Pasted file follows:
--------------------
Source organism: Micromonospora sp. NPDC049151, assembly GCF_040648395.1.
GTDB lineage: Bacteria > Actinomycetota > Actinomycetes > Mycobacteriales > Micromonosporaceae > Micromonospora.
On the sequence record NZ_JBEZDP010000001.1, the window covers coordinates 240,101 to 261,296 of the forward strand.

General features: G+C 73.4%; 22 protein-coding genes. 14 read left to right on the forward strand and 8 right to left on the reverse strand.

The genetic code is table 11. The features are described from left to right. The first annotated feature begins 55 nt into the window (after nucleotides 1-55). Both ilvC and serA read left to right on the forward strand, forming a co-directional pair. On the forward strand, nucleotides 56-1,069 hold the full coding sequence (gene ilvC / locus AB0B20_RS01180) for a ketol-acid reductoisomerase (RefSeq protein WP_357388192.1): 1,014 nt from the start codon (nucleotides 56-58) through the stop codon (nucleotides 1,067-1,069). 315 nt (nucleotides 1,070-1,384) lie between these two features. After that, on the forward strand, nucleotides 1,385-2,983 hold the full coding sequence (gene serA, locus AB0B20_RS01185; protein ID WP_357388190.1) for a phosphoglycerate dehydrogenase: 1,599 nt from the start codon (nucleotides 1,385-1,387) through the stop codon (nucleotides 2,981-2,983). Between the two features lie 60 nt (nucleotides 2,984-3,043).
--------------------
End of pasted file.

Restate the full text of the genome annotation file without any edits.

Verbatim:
Source organism: Micromonospora sp. NPDC049151, assembly GCF_040648395.1.
GTDB lineage: Bacteria > Actinomycetota > Actinomycetes > Mycobacteriales > Micromonosporaceae > Micromonospora.
On the sequence record NZ_JBEZDP010000001.1, the window covers coordinates 240,101 to 261,296 of the forward strand.

General features: G+C 73.4%; 22 protein-coding genes. 14 read left to right on the forward strand and 8 right to left on the reverse strand.

The genetic code is table 11. The features are described from left to right. The first annotated feature begins 55 nt into the window (after nucleotides 1-55). Both ilvC and serA read left to right on the forward strand, forming a co-directional pair. On the forward strand, nucleotides 56-1,069 hold the full coding sequence (gene ilvC / locus AB0B20_RS01180) for a ketol-acid reductoisomerase (RefSeq protein WP_357388192.1): 1,014 nt from the start codon (nucleotides 56-58) through the stop codon (nucleotides 1,067-1,069). 315 nt (nucleotides 1,070-1,384) lie between these two features. After that, on the forward strand, nucleotides 1,385-2,983 hold the full coding sequence (gene serA, locus AB0B20_RS01185; protein ID WP_357388190.1) for a phosphoglycerate dehydrogenase: 1,599 nt from the start codon (nucleotides 1,385-1,387) through the stop codon (nucleotides 2,981-2,983). Between the two features lie 60 nt (nucleotides 2,984-3,043).